To understand life context, the analogy of Spanish ships in the New
          World is helpful. Supposedly, when the Conquistadors arrived and
          greeted a tribe of natives on the beach from their longboats, the
          chief asked, "Where did you people come from?" The Spanish replied
          that they arrived in those large ships about a hundred meters off
          shore. The natives could not see these ships, for they did not
          understand how to relate to the idea of ship. After much discussion,
          a few began to see the ships because of the odd ripples on the water,
          and then the whole tribe saw them.

          Some people may snicker at that story, saying, "Oh, those natives
          must have been blind." In that case, let me ask this: How many
          colors were in the rainbow during biblical times? Seven? No, they
          may have only seen one, but surely not more than three.

          In Daybreak, Friedrich Nietzsche comments, "How different nature must
          have appeared to the Greeks if, as we have to admit, their eyes were
          blind to blue and green." Just because you see seven colors, you
          should not assume that our ancestors saw seven. Assumptions and
          beliefs are the delusions of the phenomenal mind.

          In the Iliad, Homer describes the rainbow as having just one color.
          However, Xenophanes, the teacher of Parmenides, saw three colors in
          the phenomenon of a rainbow: purple, red, and a yellow-green. Later,
          in the meteorological treatise Meteorologica, written circa 340 BCE,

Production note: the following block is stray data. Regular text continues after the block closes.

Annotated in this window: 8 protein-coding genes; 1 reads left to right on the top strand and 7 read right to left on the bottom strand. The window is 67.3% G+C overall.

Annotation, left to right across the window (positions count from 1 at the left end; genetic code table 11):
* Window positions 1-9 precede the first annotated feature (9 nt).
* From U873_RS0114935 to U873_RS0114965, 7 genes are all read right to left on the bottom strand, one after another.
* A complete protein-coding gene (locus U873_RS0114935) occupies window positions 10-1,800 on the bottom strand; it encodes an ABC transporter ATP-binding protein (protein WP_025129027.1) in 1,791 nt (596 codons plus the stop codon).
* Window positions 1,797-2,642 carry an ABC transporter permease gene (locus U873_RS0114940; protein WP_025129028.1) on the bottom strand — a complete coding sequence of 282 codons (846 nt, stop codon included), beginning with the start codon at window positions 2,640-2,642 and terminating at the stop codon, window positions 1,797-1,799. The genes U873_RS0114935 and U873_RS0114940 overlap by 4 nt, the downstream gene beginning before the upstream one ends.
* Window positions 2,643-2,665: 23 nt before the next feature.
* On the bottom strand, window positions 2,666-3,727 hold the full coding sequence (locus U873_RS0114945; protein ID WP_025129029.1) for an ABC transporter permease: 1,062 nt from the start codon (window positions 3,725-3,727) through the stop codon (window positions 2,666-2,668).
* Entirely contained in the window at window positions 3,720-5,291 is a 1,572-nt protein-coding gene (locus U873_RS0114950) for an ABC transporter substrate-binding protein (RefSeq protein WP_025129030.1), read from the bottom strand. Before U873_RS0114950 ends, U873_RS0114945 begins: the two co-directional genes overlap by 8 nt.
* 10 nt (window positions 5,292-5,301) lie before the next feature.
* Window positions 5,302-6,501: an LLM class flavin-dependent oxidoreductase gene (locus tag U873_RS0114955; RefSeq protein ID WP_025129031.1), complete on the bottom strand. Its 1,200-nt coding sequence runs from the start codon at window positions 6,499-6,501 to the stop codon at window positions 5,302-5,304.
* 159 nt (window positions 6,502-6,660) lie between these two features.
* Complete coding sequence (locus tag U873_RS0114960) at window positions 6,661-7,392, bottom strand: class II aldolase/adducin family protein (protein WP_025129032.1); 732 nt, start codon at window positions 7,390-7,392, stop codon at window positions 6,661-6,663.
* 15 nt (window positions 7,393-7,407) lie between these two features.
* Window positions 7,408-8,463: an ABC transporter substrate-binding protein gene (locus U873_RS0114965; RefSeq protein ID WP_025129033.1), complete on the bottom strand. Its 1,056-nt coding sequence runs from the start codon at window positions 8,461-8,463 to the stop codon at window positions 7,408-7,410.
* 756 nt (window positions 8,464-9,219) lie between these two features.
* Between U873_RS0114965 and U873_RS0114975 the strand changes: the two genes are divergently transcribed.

Aristotle concurred: "The rainbow has three colors."

          Not until the Renaissance did Westerners begin to see seven colors in
          the rainbow. However, that does not mean that there are seven colors
          in the rainbow. There is compelling evidence that there are actually
          nine colors in the rainbow. You're missing two colors, like the New
          World natives were missing those Spanish ships. Charles F. Haanel
          said, "The mind cannot comprehend an entirely new idea until a
          corresponding vibratory brain cell has been prepared to receive it."


          V
          :)


          --- In meditationsocietyofamerica@yahoogroups.com, sean tremblay
          <bethjams9@...> wrote:
          >
          > Are you saying the perception of now is relative to what it is
          compared to. like a reference point on the shore line to a boat
          passing down stream?
          >
          > jvmarco <jvmarco@...> wrote: Many express the notion
          of "living in the now" however, few actually
          > comprehend what that is.
          >
          > The "now" is the WHEN. I often say that we cannot (Never/Ever)
          > realize WHO we are until we understand WHEN we are.
          >
          > Most think that "now" implies te perceived present. The truth is
          > that the perceived present is not the "now."
          >
          > Meditation is a pathway to "now." Meditation can lead to the
          letting
          > go of the attachment to perception. Only then can you understand
          > the "now" and WHEN you are.
          >
          > Keep this simple, irrefutable truth on your refrigerator,...There
          is
          > no Present in Time.
          >
          > The present, or the "now" is beyond time and perception. Sort of a
          > spooky idea for ego, and the you that you think you are. But there
          > is another self (like the small figure depicted above many
          renditions
          > of the mediating Buddha), that Self is only realized through the
          > understanding of WHEN.
          >
          > V
          > :)
          >
          >
          >
          >
          >
          >
          > __________________________________________________
          > Do You Yahoo!?
          > Tired of spam? Yahoo! Mail has the best spam protection around
          > http://mail.yahoo.com
          >